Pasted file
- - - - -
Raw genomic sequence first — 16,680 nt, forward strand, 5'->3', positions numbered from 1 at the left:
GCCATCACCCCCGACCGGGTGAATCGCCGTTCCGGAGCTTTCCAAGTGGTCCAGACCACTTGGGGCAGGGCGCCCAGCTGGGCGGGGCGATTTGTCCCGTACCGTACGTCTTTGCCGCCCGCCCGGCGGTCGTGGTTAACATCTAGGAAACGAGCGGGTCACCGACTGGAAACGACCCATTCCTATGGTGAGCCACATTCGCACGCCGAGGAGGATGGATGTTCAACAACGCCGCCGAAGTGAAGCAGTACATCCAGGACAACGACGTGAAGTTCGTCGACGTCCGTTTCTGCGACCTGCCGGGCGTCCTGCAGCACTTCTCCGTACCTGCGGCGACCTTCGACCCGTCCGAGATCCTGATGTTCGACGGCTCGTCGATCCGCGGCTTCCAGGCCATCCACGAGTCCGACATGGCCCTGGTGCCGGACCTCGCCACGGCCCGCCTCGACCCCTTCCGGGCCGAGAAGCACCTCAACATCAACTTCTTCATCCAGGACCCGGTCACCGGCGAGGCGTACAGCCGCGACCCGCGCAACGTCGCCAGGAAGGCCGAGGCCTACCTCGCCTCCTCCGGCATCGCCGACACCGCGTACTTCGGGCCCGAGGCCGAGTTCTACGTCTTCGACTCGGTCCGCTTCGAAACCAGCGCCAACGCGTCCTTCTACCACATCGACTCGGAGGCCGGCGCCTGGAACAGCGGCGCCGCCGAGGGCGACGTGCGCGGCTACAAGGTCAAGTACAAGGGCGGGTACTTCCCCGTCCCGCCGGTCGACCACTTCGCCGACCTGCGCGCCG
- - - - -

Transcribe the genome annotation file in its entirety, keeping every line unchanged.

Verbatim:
Raw genomic sequence first — 16,680 nt, forward strand, 5'->3', positions numbered from 1 at the left:
GCCATCACCCCCGACCGGGTGAATCGCCGTTCCGGAGCTTTCCAAGTGGTCCAGACCACTTGGGGCAGGGCGCCCAGCTGGGCGGGGCGATTTGTCCCGTACCGTACGTCTTTGCCGCCCGCCCGGCGGTCGTGGTTAACATCTAGGAAACGAGCGGGTCACCGACTGGAAACGACCCATTCCTATGGTGAGCCACATTCGCACGCCGAGGAGGATGGATGTTCAACAACGCCGCCGAAGTGAAGCAGTACATCCAGGACAACGACGTGAAGTTCGTCGACGTCCGTTTCTGCGACCTGCCGGGCGTCCTGCAGCACTTCTCCGTACCTGCGGCGACCTTCGACCCGTCCGAGATCCTGATGTTCGACGGCTCGTCGATCCGCGGCTTCCAGGCCATCCACGAGTCCGACATGGCCCTGGTGCCGGACCTCGCCACGGCCCGCCTCGACCCCTTCCGGGCCGAGAAGCACCTCAACATCAACTTCTTCATCCAGGACCCGGTCACCGGCGAGGCGTACAGCCGCGACCCGCGCAACGTCGCCAGGAAGGCCGAGGCCTACCTCGCCTCCTCCGGCATCGCCGACACCGCGTACTTCGGGCCCGAGGCCGAGTTCTACGTCTTCGACTCGGTCCGCTTCGAAACCAGCGCCAACGCGTCCTTCTACCACATCGACTCGGAGGCCGGCGCCTGGAACAGCGGCGCCGCCGAGGGCGACGTGCGCGGCTACAAGGTCAAGTACAAGGGCGGGTACTTCCCCGTCCCGCCGGTCGACCACTTCGCCGACCTGCGCGCCG